Increasing diversity in the fields of science, engineering, technology and math
In the United States there is a glaring and persistent lack of diversity in the fields of science, technology engineering and math. Not only are there disparities in racial and ethnic representation, women and in particular diverse women, are poorly represented. Given these grim statistics, the life and career of Dr. Lydia Villa-Komaroff stands out. When she graduated from MIT in 1975 she was one of only three Mexican American women in the US to earn a PhD in the natural sciences. As a molecular biologist she was among the early cadre of scientists who first joined DNA from animals or people to DNA from bacteria to make useful proteins and to study biological processes and human diseases. In addition to her work in science, she’s served as an administrator, business woman and diversity advocate.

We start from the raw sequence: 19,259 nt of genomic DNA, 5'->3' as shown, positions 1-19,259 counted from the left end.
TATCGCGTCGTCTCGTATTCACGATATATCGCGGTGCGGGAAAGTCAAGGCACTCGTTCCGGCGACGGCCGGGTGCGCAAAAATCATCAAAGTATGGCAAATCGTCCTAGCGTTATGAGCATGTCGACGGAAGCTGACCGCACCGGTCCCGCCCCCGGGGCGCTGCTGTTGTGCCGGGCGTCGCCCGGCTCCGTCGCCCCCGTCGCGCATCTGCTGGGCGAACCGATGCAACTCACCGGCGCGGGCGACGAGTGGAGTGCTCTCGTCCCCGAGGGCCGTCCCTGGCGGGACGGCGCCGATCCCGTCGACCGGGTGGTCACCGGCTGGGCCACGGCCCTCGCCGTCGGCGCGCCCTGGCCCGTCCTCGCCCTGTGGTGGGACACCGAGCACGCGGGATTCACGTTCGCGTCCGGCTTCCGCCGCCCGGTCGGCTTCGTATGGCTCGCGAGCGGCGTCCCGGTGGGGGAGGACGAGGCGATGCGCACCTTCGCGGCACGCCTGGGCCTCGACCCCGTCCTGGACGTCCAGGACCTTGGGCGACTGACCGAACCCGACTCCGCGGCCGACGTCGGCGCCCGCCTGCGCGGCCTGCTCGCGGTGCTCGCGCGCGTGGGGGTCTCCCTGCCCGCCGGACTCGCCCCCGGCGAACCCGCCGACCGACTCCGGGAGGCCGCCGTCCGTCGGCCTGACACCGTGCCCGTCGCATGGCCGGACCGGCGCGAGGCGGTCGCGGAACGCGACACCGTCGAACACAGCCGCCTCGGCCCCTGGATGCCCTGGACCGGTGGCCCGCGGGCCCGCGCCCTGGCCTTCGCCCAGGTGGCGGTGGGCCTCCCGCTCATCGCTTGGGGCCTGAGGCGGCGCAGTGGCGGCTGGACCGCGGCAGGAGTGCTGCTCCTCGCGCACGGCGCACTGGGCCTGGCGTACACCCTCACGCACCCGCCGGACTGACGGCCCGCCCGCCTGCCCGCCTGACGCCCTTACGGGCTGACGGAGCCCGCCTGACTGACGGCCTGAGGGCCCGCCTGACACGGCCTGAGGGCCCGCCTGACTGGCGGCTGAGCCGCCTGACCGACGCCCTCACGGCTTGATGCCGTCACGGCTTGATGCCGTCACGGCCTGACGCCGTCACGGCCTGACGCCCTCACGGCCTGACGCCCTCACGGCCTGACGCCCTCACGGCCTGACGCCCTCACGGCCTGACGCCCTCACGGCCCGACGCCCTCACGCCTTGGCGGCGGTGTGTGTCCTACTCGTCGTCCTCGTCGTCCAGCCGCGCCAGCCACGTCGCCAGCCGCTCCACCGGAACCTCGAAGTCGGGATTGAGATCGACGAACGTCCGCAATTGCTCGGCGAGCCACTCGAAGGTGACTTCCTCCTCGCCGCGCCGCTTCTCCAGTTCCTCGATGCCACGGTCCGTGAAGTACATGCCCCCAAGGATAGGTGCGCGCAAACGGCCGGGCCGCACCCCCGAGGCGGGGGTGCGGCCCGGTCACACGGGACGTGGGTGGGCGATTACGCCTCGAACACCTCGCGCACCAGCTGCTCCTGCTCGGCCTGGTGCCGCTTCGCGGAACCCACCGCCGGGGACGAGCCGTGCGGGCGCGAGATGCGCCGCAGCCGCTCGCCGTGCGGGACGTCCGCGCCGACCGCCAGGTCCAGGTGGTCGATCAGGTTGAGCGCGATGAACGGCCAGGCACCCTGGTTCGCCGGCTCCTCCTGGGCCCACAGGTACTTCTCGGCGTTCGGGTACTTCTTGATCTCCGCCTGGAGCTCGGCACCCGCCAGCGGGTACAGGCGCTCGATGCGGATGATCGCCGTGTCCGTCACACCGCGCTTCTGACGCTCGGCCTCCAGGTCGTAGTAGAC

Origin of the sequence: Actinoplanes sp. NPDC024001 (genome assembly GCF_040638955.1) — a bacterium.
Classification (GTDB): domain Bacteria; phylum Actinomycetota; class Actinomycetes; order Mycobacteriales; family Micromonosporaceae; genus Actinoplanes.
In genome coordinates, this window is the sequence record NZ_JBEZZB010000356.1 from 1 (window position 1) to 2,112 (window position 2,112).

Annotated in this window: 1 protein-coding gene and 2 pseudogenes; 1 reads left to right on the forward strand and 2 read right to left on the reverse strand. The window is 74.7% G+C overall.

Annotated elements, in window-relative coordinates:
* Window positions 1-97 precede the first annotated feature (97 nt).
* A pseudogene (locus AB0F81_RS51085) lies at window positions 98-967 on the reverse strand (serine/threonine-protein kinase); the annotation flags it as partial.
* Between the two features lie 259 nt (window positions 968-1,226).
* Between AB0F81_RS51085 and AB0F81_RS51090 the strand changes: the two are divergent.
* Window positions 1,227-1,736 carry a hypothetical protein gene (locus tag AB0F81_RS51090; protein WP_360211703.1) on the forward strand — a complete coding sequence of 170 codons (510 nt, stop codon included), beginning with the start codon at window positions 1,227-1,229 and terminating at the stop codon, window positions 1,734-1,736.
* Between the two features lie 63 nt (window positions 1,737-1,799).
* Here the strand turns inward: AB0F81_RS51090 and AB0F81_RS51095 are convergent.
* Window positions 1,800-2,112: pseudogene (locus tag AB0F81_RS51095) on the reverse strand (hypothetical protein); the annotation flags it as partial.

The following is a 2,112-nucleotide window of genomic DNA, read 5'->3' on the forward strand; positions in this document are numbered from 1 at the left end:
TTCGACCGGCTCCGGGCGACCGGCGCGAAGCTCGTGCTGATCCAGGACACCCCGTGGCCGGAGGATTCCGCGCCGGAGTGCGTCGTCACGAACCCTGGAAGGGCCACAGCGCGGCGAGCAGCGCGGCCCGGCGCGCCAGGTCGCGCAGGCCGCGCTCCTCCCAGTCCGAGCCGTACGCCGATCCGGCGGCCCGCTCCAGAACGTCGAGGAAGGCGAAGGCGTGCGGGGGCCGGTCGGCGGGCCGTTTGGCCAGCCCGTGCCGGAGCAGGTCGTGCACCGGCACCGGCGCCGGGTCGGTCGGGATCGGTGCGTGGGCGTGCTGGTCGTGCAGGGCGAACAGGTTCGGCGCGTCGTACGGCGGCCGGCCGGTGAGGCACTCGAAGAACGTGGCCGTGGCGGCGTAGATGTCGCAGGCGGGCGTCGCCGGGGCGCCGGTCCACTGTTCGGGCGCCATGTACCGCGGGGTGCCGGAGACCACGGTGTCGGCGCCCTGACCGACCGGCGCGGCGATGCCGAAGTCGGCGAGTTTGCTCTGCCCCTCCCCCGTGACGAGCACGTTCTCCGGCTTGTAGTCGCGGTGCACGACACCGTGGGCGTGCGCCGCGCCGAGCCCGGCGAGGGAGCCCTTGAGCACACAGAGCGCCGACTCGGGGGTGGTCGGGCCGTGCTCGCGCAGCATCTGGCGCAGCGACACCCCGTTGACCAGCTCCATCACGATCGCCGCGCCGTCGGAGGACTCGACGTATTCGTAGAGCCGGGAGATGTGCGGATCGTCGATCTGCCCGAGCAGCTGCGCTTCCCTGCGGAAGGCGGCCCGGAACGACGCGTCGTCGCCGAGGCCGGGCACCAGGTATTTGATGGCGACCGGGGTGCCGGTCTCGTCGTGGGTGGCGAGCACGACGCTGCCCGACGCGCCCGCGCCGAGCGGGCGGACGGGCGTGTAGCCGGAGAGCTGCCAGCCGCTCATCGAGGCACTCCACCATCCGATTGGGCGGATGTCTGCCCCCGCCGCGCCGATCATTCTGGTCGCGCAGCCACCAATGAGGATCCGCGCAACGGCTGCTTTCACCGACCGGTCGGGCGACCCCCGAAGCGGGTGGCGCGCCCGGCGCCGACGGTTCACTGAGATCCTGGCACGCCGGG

On The Point, an interview with Dr. Lydia Villa-Komaroff, Ph.D. She's a molecular biologist, business executive, and a diversity advocate. Mindy Todd hosts.